This fresh new version will soon have young listeners and readers telling the story themselves.

GRANDMA AND THE GREAT GOURD

Retelling a story from her childhood, well-known Bengali-American writer Divakaruni uses lively language, nonsense syllables and traditional rhythms.

When Grandma sets out to visit her daughter and grandchildren, she must cross the jungle in between their villages. She leaves her faithful dogs home to tend her garden. Along the way, she meets a fox, a bear and a tiger that all want to eat her, but she persuades the predators that she will be fatter, plumper and juicier on her way back. She approaches her return journey with trepidation, but the inventive mother and daughter create a plan for a safe trip. The old woman is soon ensconced inside a giant, hollowed-out gourd. When the daughter has sealed her in with stitches and rice glue, she starts the gourd rolling toward her mother’s village. First the tiger and then the bear approach the gourd in hopes of finding something to eat. They are each fooled by the grandma singing out and asking for a push. At last, the crafty fox realizes the trick, but by then, Grandma is so close to home the dogs are able to rescue her. The storyteller’s voice is augmented by frequent repetition and onomatopoeia, making this story a pleasure to read aloud. Intensely colored and patterned collages on glossy paper boldly advance the plot.

This fresh new version will soon have young listeners and readers telling the story themselves. (Picture book/folktale. 6-8)

Pub Date: March 5, 2013

ISBN: 978-1-59643-378-6

Page Count: 32

Publisher: Neal Porter/Roaring Brook

Review Posted Online: Jan. 16, 2013

Kirkus Reviews Issue: Feb. 1, 2013

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A lesson that never grows old, enacted with verve by two favorite friends

WAITING IS NOT EASY!

From the Elephant & Piggie series

Gerald the elephant learns a truth familiar to every preschooler—heck, every human: “Waiting is not easy!”

When Piggie cartwheels up to Gerald announcing that she has a surprise for him, Gerald is less than pleased to learn that the “surprise is a surprise.” Gerald pumps Piggie for information (it’s big, it’s pretty, and they can share it), but Piggie holds fast on this basic principle: Gerald will have to wait. Gerald lets out an almighty “GROAN!” Variations on this basic exchange occur throughout the day; Gerald pleads, Piggie insists they must wait; Gerald groans. As the day turns to twilight (signaled by the backgrounds that darken from mauve to gray to charcoal), Gerald gets grumpy. “WE HAVE WASTED THE WHOLE DAY!…And for WHAT!?” Piggie then gestures up to the Milky Way, which an awed Gerald acknowledges “was worth the wait.” Willems relies even more than usual on the slightest of changes in posture, layout and typography, as two waiting figures can’t help but be pretty static. At one point, Piggie assumes the lotus position, infuriating Gerald. Most amusingly, Gerald’s elephantine groans assume weighty physicality in spread-filling speech bubbles that knock Piggie to the ground. And the spectacular, photo-collaged images of the Milky Way that dwarf the two friends makes it clear that it was indeed worth the wait.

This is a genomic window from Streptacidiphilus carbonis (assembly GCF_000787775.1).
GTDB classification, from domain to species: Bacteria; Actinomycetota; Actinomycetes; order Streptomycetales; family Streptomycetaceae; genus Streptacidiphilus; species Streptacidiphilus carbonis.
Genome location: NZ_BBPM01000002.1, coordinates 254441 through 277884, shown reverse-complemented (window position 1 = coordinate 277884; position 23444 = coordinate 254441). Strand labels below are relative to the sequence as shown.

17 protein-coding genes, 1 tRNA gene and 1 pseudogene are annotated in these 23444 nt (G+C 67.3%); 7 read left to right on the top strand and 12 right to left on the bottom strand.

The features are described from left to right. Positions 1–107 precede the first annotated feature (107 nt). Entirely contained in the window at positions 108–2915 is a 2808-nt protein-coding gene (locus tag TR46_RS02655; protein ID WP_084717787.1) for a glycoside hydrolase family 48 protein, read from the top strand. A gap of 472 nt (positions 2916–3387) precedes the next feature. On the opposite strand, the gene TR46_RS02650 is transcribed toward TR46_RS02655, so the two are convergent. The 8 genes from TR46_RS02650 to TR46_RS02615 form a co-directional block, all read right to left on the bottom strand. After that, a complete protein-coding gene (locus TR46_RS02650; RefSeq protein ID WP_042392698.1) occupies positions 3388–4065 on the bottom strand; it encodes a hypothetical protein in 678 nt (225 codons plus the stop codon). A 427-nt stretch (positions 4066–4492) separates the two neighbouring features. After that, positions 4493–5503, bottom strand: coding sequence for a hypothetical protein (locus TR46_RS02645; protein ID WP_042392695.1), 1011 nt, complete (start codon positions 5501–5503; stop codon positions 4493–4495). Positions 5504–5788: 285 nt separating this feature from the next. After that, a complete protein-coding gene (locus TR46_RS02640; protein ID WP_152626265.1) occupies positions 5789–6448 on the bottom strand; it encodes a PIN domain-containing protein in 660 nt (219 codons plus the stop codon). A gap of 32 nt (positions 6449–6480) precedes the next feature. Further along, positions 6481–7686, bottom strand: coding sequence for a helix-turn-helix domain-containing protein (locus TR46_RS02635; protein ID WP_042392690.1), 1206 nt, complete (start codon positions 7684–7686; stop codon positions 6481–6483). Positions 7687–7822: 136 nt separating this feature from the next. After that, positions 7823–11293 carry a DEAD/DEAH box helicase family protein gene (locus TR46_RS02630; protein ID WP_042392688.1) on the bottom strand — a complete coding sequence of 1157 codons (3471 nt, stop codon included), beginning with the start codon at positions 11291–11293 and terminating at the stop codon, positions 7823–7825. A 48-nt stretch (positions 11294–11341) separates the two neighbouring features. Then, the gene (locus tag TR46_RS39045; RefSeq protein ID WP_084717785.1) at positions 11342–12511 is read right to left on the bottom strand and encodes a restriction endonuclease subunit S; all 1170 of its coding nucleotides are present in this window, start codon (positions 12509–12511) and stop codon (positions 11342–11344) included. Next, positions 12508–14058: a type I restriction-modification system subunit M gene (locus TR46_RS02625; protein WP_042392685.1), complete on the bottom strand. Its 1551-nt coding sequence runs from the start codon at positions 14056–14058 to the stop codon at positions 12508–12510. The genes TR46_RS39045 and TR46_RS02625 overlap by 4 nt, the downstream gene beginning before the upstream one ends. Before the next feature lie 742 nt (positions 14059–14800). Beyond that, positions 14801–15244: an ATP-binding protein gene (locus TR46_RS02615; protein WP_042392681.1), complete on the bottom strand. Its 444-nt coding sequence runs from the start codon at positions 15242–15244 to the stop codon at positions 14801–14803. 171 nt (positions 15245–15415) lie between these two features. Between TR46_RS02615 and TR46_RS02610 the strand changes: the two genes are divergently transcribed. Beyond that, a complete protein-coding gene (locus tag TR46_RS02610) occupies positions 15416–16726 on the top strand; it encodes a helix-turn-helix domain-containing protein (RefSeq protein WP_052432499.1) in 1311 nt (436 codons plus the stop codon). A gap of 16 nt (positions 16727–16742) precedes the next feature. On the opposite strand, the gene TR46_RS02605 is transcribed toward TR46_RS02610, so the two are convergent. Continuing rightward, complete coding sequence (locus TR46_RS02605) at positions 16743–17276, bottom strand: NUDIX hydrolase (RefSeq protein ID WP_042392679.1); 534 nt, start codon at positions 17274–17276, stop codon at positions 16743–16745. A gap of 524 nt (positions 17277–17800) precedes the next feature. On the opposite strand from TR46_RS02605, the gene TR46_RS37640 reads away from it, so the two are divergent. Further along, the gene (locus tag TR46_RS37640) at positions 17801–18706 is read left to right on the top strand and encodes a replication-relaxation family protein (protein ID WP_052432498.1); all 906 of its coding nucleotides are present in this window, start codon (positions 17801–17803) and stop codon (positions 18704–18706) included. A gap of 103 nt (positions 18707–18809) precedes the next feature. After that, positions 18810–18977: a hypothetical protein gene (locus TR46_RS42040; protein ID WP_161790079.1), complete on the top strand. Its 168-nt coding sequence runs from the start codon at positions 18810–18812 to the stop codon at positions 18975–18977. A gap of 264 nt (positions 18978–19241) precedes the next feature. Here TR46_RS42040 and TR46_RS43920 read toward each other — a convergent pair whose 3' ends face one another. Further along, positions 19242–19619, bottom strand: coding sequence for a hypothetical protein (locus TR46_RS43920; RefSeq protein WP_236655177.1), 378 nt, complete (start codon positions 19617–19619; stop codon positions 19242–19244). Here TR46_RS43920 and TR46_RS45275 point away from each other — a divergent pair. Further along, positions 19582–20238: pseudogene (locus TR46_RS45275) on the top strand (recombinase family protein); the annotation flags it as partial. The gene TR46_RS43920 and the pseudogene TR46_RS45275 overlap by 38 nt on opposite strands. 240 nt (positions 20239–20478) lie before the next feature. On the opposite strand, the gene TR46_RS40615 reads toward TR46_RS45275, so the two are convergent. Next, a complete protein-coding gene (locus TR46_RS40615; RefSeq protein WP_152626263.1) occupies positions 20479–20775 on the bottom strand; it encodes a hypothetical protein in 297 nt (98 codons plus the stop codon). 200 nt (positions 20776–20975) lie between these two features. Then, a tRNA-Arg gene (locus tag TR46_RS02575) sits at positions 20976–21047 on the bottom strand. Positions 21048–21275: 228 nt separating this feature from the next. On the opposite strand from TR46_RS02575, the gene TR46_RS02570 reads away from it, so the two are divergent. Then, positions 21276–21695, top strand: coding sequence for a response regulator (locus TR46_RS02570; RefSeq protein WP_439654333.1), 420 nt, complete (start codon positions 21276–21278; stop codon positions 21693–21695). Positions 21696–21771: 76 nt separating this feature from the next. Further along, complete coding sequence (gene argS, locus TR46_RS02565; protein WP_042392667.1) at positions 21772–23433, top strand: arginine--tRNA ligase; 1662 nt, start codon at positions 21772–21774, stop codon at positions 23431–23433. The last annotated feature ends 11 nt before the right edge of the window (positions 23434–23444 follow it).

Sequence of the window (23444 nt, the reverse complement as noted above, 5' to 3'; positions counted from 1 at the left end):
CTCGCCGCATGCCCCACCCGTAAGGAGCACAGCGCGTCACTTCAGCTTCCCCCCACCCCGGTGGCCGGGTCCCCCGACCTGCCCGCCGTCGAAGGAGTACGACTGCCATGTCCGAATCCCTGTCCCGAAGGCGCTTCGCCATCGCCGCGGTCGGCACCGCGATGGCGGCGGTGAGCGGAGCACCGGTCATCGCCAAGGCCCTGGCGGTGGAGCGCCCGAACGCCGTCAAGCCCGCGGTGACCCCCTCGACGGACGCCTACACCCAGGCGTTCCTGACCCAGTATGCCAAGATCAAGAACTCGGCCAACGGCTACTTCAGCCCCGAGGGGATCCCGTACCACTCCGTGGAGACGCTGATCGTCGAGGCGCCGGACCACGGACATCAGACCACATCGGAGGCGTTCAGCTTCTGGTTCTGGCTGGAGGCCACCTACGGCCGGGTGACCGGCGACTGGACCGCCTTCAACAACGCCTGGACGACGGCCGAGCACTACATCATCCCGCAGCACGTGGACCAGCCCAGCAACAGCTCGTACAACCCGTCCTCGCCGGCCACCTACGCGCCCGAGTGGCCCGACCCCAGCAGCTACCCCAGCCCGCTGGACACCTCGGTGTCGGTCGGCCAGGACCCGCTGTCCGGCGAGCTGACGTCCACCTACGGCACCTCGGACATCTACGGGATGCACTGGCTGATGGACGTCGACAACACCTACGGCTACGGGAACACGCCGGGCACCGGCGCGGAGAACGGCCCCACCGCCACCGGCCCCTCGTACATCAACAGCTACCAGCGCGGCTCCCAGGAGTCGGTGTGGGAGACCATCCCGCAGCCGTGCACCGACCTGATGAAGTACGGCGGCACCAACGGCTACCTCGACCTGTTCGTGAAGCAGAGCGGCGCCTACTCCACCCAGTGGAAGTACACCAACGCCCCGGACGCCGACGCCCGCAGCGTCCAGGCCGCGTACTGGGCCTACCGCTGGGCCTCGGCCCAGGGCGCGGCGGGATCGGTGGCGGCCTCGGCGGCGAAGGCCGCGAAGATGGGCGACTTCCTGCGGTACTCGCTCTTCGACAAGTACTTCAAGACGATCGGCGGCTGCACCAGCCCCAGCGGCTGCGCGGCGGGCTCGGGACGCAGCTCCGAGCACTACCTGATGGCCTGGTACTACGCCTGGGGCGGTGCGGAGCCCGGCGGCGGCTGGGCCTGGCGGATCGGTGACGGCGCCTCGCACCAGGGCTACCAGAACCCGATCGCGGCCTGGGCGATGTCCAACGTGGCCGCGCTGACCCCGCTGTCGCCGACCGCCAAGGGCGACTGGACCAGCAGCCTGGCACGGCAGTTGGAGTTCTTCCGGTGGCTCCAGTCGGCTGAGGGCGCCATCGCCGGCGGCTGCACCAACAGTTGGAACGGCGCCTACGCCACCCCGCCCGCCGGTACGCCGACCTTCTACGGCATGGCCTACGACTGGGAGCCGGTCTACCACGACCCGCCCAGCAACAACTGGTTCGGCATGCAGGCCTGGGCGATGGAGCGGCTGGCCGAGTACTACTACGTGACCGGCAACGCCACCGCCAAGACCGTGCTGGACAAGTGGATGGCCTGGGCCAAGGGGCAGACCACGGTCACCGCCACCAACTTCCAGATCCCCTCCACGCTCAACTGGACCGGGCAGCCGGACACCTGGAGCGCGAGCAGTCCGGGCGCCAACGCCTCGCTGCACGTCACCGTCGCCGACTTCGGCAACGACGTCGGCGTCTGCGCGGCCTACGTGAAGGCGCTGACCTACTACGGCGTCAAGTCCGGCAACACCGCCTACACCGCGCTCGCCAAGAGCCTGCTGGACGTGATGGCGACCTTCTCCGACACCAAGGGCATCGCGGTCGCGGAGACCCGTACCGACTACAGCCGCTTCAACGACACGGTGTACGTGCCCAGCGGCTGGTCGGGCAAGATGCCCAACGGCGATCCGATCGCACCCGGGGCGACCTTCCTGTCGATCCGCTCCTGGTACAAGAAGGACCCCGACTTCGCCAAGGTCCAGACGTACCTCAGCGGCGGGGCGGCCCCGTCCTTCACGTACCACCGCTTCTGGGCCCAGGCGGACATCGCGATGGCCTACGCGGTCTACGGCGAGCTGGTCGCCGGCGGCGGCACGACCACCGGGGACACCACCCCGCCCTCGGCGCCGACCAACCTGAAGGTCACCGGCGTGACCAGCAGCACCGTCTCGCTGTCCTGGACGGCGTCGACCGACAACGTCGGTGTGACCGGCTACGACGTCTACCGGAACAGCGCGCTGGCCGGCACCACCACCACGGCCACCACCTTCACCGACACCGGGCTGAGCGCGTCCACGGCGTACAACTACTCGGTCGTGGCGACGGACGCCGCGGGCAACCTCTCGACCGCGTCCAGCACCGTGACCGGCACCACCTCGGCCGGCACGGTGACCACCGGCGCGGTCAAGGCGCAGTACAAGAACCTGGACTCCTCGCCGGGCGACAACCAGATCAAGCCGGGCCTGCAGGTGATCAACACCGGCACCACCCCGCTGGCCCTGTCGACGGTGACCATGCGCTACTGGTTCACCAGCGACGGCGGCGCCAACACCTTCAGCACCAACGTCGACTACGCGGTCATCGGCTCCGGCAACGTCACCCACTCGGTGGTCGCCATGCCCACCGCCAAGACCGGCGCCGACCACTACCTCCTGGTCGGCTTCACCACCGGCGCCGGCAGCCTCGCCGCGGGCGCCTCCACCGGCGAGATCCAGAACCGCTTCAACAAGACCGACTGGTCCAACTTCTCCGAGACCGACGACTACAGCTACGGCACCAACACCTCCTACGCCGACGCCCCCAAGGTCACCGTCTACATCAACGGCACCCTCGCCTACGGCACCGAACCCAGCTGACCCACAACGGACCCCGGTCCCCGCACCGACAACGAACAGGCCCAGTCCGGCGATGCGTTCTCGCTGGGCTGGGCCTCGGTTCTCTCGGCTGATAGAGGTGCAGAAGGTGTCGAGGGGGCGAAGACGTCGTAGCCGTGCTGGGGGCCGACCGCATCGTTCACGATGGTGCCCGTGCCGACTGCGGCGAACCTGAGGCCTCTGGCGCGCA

A lesson that never grows old, enacted with verve by two favorite friends . (Early reader. 6-8)

Pub Date: Nov. 4, 2014

ISBN: 978-1-4231-9957-1

Page Count: 64

Publisher: Hyperion

Review Posted Online: Nov. 5, 2014

Kirkus Reviews Issue: Nov. 15, 2014

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Readers who (inexplicably) find David Lawrence’s Pickle and Penguin (2004) just too weird may settle in more comfortably...

LOST AND FOUND

A lad finds a penguin on his doorstep and resolutely sets out to return it in this briefly told import. 

Eventually, he ends up rowing it all the way back to Antarctica, braving waves and storms, filling in the time by telling it stories. But then, feeling lonely after he drops his silent charge off, he belatedly realizes that it was probably lonely too, and turns back to find it. Seeing Jeffers’s small, distant figures in wide, simply brushed land- and sea-scapes, young viewers will probably cotton to the penguin’s feelings before the boy himself does—but all’s well that ends well, and the reunited companions are last seen adrift together in the wide blue sea. 

Readers who (inexplicably) find David Lawrence’s Pickle and Penguin (2004) just too weird may settle in more comfortably with this—slightly—less offbeat friendship tale. (Picture book. 6-8)

Pub Date: Jan. 1, 2006

ISBN: 0-399-24503-0

Page Count: 32

Publisher: Philomel

Review Posted Online: June 24, 2010

Kirkus Reviews Issue: Dec. 1, 2005

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